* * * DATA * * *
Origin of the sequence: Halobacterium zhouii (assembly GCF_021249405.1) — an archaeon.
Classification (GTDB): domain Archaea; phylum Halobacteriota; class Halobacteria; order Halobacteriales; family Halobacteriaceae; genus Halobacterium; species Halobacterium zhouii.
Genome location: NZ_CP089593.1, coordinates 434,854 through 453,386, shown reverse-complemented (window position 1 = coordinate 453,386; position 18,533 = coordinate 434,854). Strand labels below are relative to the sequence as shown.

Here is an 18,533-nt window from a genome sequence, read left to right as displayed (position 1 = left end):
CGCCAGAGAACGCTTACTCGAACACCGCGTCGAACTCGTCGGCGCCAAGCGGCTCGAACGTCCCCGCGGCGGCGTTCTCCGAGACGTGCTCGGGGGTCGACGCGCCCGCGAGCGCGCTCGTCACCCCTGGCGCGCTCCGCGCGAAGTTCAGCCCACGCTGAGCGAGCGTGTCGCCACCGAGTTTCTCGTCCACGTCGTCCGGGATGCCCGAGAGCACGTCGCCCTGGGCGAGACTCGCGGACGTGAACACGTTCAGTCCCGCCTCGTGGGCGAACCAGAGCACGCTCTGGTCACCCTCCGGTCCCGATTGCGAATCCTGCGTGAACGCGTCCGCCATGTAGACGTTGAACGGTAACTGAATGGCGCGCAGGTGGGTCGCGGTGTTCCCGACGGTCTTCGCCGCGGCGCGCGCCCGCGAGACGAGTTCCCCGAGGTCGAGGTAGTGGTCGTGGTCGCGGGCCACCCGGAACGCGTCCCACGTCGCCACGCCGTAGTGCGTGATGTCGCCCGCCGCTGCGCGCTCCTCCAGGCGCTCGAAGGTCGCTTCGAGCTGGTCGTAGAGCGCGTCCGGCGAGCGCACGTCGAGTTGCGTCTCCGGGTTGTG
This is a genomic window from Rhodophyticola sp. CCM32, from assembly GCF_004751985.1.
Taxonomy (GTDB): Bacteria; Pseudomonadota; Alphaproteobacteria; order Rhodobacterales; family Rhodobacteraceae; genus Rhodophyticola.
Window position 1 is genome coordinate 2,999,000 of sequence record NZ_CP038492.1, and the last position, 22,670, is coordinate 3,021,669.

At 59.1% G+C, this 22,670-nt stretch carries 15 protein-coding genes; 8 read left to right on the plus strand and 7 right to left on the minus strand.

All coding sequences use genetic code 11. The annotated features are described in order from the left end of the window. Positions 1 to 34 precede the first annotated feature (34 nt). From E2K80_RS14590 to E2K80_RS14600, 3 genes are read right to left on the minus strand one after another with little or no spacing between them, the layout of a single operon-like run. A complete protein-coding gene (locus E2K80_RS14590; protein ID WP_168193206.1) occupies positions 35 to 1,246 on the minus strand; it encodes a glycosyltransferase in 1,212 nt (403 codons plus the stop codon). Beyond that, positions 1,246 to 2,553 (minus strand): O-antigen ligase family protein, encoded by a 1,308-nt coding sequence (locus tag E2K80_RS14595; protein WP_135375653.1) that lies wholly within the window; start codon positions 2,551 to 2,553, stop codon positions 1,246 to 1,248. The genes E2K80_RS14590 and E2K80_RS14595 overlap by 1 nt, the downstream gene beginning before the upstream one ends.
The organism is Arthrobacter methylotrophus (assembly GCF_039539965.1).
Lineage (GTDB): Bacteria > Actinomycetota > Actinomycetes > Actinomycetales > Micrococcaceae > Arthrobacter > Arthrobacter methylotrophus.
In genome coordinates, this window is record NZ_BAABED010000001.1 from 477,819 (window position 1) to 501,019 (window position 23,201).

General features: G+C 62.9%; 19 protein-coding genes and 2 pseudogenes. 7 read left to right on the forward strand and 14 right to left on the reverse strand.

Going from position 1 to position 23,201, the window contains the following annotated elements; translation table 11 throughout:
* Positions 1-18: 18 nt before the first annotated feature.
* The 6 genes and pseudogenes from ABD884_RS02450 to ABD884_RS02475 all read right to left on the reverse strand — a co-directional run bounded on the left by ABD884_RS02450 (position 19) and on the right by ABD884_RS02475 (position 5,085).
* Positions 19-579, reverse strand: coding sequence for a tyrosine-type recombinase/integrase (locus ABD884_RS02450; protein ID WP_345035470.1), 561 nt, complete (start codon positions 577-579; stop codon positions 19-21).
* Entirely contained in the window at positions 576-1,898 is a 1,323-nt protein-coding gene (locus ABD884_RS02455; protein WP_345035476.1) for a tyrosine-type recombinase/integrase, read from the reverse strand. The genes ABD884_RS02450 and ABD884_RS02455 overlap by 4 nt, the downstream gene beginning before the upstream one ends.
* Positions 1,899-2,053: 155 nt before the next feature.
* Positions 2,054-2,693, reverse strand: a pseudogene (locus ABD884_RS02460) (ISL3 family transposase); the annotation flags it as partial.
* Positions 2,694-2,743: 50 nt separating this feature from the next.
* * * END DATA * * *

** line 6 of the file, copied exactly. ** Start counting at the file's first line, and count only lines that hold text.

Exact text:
This is a genomic window from Rhodophyticola sp. CCM32, from assembly GCF_004751985.1.